When is your “wash day”? Saturday mornings? Sunday afternoons after church? However a black woman wears her hair, the wash-day ritual is one she undoubtedly knows well, with techniques sometimes preserved since childhood, or honed to perfection after starting her natural-hair journey.
A group of young female creatives are paying “tribute to the beauty and endurance of black women and their hair” with Wash Day, a new comic that follows its 26-year-old Bronx, N.Y.-based heroine, Kimana (“Kim” for short), through her Sunday-morning wash-day rituals.
Written by Afro-Latina writer and self-proclaimed “geek” Jamila Rowser (co-founder of Geek Girl Brunch), illustrated by Jamaican cartoonist Robyn Smith and edited by fiction writer J. A. Micheline, the 27-page comic is full of #BlackGirlMagic, using Kim’s care for her long, thick hair as a metaphor for the highs and lows of a day in her life and neighborhood, including “fresh coffee, rising rent, girl talk and catcalls.”
Inspired by “a desire to read more comics by and for women of color,” Rowser dreamed up a narrative inspired by her own wash-day ritual, taking a page from living legend Toni Morrison, who famously said, “If there’s a book that you want to read, but it hasn’t been written yet, then you must write it” (a quote recently also cited as inspiration by another young visionary, 11-year-old Naomi Wadler).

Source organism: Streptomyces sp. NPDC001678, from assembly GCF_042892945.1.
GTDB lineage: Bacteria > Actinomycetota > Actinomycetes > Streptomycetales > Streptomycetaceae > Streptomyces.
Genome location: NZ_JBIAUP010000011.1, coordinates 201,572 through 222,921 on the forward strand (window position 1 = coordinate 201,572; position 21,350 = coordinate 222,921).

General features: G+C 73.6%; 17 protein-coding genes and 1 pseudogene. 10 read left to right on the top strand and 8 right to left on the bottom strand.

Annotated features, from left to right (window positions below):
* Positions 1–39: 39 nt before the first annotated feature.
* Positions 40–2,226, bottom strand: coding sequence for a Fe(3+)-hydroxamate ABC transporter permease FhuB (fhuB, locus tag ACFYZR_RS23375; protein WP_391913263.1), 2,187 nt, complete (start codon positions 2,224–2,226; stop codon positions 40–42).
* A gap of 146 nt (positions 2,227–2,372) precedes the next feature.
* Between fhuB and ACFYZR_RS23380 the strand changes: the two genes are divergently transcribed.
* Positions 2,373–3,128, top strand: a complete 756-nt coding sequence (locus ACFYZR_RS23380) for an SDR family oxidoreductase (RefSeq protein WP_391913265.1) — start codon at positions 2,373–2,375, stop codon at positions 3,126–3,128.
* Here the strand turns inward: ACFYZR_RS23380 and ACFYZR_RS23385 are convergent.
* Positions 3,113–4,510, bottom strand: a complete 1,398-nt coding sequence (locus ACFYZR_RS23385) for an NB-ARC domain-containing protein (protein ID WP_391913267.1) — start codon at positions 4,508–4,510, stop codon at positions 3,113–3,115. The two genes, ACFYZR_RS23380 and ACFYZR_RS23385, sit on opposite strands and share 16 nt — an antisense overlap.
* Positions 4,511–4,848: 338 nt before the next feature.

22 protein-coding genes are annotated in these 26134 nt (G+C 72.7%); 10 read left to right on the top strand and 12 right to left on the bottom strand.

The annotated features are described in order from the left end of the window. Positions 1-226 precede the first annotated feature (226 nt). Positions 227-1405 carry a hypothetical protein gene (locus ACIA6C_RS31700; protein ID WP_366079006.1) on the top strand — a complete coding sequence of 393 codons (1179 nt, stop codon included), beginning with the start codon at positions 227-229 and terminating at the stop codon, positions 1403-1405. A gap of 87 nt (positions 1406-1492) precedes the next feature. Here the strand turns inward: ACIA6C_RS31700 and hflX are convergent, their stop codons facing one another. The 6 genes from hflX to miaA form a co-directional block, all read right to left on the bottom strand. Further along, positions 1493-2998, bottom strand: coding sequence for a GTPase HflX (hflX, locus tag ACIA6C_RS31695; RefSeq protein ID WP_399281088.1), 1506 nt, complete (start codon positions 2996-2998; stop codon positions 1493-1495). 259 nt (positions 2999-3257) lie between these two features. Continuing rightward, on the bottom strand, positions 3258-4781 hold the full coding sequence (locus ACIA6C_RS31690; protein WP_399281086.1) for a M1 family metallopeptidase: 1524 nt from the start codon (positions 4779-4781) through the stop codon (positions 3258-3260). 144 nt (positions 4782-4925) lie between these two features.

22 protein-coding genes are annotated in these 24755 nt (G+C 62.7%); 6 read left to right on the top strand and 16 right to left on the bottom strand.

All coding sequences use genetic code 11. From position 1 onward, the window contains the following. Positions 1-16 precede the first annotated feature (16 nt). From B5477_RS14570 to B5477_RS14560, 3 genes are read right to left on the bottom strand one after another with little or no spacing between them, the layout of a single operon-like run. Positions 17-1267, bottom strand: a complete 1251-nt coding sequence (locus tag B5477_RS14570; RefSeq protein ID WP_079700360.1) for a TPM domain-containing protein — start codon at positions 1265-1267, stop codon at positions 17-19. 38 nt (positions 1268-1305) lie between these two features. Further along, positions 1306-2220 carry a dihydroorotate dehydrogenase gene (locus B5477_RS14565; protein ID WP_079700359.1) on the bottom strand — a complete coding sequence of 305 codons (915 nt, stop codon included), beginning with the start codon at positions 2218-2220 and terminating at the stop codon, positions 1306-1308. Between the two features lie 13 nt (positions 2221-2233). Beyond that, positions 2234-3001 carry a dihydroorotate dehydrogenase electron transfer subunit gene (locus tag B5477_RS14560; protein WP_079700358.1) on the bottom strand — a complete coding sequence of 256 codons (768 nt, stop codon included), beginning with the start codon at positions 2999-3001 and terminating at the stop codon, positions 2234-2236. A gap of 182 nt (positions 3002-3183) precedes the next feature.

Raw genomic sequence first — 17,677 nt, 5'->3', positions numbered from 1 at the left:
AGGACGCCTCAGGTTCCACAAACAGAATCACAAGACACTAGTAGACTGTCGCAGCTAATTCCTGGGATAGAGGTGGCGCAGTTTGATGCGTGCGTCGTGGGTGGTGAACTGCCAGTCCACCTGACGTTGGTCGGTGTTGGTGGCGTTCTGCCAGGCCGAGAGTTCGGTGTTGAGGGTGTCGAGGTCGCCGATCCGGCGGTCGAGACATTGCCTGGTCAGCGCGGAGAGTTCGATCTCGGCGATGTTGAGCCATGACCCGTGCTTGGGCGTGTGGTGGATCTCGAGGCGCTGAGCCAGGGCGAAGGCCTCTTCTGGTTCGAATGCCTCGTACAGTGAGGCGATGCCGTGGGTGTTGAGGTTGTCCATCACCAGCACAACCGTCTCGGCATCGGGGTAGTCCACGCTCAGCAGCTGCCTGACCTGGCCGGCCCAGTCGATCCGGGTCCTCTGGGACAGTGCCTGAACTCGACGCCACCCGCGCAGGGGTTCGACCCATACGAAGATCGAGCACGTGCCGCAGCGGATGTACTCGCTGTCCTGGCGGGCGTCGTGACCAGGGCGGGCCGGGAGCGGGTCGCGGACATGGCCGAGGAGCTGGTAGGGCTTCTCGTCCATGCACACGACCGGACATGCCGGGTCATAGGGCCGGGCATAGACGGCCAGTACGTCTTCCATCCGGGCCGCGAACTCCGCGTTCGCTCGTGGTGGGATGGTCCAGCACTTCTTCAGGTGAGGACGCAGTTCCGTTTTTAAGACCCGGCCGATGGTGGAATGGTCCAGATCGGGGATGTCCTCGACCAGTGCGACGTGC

For artist Smith, Wash Day communicates something both intensely personal and extremely relatable to black women. Smith is no stranger to radically personal narratives; her autobiographical mini comic, The Saddest Angriest Black Girl in Town, is “dedicated to the intersectionality of blackness and mental health.” In the Wash Day press release, she says, “There’s something radical about a story of a black woman taking time for herself and taking care of herself in ways extremely specific to blackness.”
To self-publish Wash Day, Rowser launched a Kickstarter campaign on April 3, with the goal of raising $5,000 and a very reasonable minimum-reward pledge of $5. To date, the campaign has raised more than $13,000, proving that this is a story women are ready to read. Those extra funds will enable the team not only to make a profit but also to consider future projects, and there’s still time to donate: The campaign doesn’t close until May 4.
The Glow Up tip: According to the campaign page, Wash Day contains some nudity, profanity and marijuana use. Consider this if purchasing for minors, or be sure to receive a parent’s or guardian’s permission to purchase if you’re under 17.